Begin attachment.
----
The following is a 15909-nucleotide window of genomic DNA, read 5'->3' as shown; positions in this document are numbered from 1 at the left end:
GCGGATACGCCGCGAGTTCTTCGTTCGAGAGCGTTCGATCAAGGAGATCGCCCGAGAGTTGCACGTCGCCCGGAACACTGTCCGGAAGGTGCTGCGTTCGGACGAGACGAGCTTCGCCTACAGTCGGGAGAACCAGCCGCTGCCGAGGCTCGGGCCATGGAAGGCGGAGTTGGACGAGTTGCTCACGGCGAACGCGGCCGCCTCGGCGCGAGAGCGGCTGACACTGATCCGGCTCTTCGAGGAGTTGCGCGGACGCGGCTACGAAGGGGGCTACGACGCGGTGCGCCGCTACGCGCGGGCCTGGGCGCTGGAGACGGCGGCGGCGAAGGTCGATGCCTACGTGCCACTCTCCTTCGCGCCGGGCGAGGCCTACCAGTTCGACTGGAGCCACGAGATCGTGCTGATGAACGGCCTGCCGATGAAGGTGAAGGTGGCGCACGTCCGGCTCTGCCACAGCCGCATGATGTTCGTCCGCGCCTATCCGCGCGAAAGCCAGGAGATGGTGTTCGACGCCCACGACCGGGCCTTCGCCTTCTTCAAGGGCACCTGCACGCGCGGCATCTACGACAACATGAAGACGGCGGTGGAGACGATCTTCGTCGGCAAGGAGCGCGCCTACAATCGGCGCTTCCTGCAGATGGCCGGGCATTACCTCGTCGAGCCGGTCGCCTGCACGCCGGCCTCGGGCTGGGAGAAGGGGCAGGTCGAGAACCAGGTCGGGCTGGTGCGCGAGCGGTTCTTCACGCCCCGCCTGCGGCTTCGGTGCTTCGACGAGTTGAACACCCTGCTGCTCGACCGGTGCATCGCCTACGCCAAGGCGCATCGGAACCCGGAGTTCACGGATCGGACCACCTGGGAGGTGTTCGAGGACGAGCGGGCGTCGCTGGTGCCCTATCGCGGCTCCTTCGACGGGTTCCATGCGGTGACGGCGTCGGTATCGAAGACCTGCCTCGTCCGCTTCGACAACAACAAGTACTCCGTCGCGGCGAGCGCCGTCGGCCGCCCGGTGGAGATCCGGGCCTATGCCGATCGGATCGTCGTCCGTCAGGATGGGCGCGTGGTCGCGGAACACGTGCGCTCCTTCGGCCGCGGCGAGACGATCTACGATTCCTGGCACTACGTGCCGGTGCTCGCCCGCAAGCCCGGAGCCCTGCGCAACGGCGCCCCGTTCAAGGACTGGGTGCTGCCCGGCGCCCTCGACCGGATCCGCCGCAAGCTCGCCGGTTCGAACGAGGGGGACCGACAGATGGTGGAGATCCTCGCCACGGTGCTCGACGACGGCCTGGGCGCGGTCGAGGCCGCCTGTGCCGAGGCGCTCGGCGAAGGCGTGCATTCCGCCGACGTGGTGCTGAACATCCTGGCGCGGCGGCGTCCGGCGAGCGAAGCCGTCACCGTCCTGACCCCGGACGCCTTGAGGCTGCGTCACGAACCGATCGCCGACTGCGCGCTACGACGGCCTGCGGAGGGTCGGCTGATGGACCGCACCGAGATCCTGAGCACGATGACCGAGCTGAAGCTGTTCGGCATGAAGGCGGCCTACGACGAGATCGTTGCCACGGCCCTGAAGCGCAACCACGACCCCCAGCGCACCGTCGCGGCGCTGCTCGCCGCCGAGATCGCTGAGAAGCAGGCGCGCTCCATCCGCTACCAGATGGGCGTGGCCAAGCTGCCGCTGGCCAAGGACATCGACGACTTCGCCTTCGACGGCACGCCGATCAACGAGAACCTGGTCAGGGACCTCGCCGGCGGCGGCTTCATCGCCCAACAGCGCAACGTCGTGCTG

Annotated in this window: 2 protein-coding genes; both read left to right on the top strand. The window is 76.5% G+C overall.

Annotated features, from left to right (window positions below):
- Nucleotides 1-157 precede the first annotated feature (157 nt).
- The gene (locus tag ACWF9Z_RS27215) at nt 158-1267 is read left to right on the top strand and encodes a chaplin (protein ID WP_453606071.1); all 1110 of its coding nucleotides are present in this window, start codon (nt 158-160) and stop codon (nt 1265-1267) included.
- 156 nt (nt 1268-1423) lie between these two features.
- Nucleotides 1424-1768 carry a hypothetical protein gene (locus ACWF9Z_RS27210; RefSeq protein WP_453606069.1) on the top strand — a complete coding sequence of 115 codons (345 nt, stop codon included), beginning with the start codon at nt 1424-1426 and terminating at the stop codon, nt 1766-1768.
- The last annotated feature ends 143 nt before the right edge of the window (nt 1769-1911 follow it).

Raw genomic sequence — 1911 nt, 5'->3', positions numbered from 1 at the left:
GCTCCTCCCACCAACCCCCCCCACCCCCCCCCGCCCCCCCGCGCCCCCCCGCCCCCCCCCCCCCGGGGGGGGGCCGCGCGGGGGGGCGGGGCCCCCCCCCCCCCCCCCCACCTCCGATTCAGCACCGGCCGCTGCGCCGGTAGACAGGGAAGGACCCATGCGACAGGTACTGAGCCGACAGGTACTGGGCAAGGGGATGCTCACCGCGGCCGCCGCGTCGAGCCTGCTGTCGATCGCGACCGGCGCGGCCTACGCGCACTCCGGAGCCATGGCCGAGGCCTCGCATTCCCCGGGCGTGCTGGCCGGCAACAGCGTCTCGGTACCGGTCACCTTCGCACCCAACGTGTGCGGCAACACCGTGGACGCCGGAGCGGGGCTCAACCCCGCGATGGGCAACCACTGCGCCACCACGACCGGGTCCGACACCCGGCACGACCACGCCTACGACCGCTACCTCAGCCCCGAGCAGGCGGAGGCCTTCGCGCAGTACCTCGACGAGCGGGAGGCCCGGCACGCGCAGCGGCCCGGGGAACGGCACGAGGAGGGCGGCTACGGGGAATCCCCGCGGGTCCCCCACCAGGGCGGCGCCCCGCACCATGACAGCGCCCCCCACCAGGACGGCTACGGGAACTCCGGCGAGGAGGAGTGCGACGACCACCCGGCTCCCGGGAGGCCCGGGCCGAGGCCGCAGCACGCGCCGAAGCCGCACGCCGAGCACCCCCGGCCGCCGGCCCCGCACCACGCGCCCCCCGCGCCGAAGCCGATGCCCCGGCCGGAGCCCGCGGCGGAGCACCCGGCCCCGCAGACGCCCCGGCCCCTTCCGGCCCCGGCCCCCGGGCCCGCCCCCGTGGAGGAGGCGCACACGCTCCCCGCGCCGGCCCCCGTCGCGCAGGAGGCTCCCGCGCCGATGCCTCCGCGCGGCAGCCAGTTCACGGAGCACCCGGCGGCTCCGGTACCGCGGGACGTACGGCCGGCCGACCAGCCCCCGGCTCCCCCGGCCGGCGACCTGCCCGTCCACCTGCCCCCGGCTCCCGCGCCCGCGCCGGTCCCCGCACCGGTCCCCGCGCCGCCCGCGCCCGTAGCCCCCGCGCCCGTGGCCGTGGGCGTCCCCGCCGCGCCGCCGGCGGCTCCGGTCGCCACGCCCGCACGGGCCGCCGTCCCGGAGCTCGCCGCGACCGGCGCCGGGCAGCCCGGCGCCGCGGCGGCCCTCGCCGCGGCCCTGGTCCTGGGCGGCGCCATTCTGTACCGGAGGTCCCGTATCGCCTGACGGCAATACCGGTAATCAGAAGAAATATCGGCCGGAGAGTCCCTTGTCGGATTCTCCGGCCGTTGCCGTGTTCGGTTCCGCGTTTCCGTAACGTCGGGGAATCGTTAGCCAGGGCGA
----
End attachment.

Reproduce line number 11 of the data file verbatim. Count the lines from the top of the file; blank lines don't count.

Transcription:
GCTCCTCCCACCAACCCCCCCCACCCCCCCCCGCCCCCCCGCGCCCCCCCGCCCCCCCCCCCCCGGGGGGGGGCCGCGCGGGGGGGCGGGGCCCCCCCCCCCCCCCCCCACCTCCGATTCAGCACCGGCCGCTGCGCCGGTAGACAGGGAAGGACCCATGCGACAGGTACTGAGCCGACAGGTACTGGGCAAGGGGATGCTCACCGCGGCCGCCGCGTCGAGCCTGCTGTCGATCGCGACCGGCGCGGCCTACGCGCACTCCGGAGCCATGGCCGAGGCCTCGCATTCCCCGGGCGTGCTGGCCGGCAACAGCGTCTCGGTACCGGTCACCTTCGCACCCAACGTGTGCGGCAACACCGTGGACGCCGGAGCGGGGCTCAACCCCGCGATGGGCAACCACTGCGCCACCACGACCGGGTCCGACACCCGGCACGACCACGCCTACGACCGCTACCTCAGCCCCGAGCAGGCGGAGGCCTTCGCGCAGTACCTCGACGAGCGGGAGGCCCGGCACGCGCAGCGGCCCGGGGAACGGCACGAGGAGGGCGGCTACGGGGAATCCCCGCGGGTCCCCCACCAGGGCGGCGCCCCGCACCATGACAGCGCCCCCCACCAGGACGGCTACGGGAACTCCGGCGAGGAGGAGTGCGACGACCACCCGGCTCCCGGGAGGCCCGGGCCGAGGCCGCAGCACGCGCCGAAGCCGCACGCCGAGCACCCCCGGCCGCCGGCCCCGCACCACGCGCCCCCCGCGCCGAAGCCGATGCCCCGGCCGGAGCCCGCGGCGGAGCACCCGGCCCCGCAGACGCCCCGGCCCCTTCCGGCCCCGGCCCCCGGGCCCGCCCCCGTGGAGGAGGCGCACACGCTCCCCGCGCCGGCCCCCGTCGCGCAGGAGGCTCCCGCGCCGATGCCTCCGCGCGGCAGCCAGTTCACGGAGCACCCGGCGGCTCCGGTACCGCGGGACGTACGGCCGGCCGACCAGCCCCCGGCTCCCCCGGCCGGCGACCTGCCCGTCCACCTGCCCCCGGCTCCCGCGCCCGCGCCGGTCCCCGCACCGGTCCCCGCGCCGCCCGCGCCCGTAGCCCCCGCGCCCGTGGCCGTGGGCGTCCCCGCCGCGCCGCCGGCGGCTCCGGTCGCCACGCCCGCACGGGCCGCCGTCCCGGAGCTCGCCGCGACCGGCGCCGGGCAGCCCGGCGCCGCGGCGGCCCTCGCCGCGGCCCTGGTCCTGGGCGGCGCCATTCTGTACCGGAGGTCCCGTATCGCCTGACGGCAATACCGGTAATCAGAAGAAATATCGGCCGGAGAGTCCCTTGTCGGATTCTCCGGCCGTTGCCGTGTTCGGTTCCGCGTTTCCGTAACGTCGGGGAATCGTTAGCCAGGGCGA